The IDB projects are accompanied by a militarization of the borders in all the countries of the region, persecution of social leaders and violation of Human Rights.
The IDB is part of the strategies of imperial domination over the Continent.

The IDB is the cause of:
-Increase in the external and internal debt of poor countries,
-The loss of sovereignty of governments and peoples.
-The violation of human rights and destruction of the environment.

We call on the citizens of the Americas to exert pressure on their governments not to accept more conditional loans from the IDB and to suspend payments on the external debt.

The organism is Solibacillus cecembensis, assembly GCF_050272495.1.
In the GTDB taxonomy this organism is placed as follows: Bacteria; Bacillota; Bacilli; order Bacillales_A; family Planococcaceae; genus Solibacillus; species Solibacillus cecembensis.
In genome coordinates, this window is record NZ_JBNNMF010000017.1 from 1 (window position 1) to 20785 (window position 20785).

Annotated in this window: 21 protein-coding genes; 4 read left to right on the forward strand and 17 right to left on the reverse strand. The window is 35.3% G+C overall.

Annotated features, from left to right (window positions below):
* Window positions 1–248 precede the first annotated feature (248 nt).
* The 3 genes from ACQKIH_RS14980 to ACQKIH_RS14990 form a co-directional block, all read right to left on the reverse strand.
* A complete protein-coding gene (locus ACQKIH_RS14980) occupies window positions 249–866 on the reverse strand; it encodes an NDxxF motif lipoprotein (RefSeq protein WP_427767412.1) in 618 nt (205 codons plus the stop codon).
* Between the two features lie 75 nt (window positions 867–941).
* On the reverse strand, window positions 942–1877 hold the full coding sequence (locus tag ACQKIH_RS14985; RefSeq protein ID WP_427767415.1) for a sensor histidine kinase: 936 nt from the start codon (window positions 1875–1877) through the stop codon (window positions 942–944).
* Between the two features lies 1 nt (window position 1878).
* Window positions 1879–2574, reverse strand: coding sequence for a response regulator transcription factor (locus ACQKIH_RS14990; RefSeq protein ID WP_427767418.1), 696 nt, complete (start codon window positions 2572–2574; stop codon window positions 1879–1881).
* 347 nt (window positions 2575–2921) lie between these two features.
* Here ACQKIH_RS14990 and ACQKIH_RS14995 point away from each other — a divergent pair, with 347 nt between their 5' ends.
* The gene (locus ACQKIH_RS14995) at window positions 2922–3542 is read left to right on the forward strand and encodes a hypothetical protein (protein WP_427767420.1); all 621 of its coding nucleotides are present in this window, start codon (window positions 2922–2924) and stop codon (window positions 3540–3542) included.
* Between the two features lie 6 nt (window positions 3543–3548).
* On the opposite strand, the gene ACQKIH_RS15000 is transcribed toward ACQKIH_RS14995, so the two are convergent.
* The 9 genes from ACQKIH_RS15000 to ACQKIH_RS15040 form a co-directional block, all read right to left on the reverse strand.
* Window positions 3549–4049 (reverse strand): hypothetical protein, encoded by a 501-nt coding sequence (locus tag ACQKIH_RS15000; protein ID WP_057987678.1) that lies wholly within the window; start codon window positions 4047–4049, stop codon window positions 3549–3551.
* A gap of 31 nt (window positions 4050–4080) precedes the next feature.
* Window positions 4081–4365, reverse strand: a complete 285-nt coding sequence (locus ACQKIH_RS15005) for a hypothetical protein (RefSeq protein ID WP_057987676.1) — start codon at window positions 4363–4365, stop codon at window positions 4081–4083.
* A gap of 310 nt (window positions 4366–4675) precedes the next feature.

Indigenous organizations, the undersigned members of environmental, human rights, and social justice organizations who attended the 2003 Peoples' Resistance Jornadas, firmly hold that the future of Latin America depends on the self-determination of its peoples.
BE IT RESOLVED, to reject the IDB projects and their policies that cause harmful impacts on the cultures of indigenous peoples, the economy and the environment. We are determined to oppose any IDB policy that gives preferential treatment to private investors at the expense of the citizens of our countries.

Done in the city of La Esperanza, Intibucá, on July 20, 2003 and ratified in Tegucigalpa, Honduras, on July 22, 2003. They sign: